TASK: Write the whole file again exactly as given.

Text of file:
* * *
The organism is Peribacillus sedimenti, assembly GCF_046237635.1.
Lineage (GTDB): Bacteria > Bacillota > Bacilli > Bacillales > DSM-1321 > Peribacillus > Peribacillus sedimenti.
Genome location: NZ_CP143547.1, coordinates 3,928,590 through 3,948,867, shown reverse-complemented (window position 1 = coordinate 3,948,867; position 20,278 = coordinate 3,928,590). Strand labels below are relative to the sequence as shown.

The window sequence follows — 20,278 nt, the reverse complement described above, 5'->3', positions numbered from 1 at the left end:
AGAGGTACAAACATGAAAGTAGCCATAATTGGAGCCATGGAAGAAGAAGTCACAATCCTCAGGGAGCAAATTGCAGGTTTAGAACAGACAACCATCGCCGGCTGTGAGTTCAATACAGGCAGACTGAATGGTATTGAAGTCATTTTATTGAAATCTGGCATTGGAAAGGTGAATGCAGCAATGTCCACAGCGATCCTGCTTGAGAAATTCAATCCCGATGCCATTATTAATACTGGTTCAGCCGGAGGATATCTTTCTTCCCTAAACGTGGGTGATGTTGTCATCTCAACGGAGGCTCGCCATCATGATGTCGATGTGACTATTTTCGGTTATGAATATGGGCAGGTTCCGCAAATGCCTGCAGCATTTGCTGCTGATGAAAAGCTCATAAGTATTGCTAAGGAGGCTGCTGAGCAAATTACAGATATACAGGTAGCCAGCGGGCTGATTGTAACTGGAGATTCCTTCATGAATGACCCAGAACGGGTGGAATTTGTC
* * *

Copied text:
The organism is Peribacillus sedimenti, assembly GCF_046237635.1.
Lineage (GTDB): Bacteria > Bacillota > Bacilli > Bacillales > DSM-1321 > Peribacillus > Peribacillus sedimenti.
Genome location: NZ_CP143547.1, coordinates 3,928,590 through 3,948,867, shown reverse-complemented (window position 1 = coordinate 3,948,867; position 20,278 = coordinate 3,928,590). Strand labels below are relative to the sequence as shown.

The window sequence follows — 20,278 nt, the reverse complement described above, 5'->3', positions numbered from 1 at the left end:
AGAGGTACAAACATGAAAGTAGCCATAATTGGAGCCATGGAAGAAGAAGTCACAATCCTCAGGGAGCAAATTGCAGGTTTAGAACAGACAACCATCGCCGGCTGTGAGTTCAATACAGGCAGACTGAATGGTATTGAAGTCATTTTATTGAAATCTGGCATTGGAAAGGTGAATGCAGCAATGTCCACAGCGATCCTGCTTGAGAAATTCAATCCCGATGCCATTATTAATACTGGTTCAGCCGGAGGATATCTTTCTTCCCTAAACGTGGGTGATGTTGTCATCTCAACGGAGGCTCGCCATCATGATGTCGATGTGACTATTTTCGGTTATGAATATGGGCAGGTTCCGCAAATGCCTGCAGCATTTGCTGCTGATGAAAAGCTCATAAGTATTGCTAAGGAGGCTGCTGAGCAAATTACAGATATACAGGTAGCCAGCGGGCTGATTGTAACTGGAGATTCCTTCATGAATGACCCAGAACGGGTGGAATTTGTC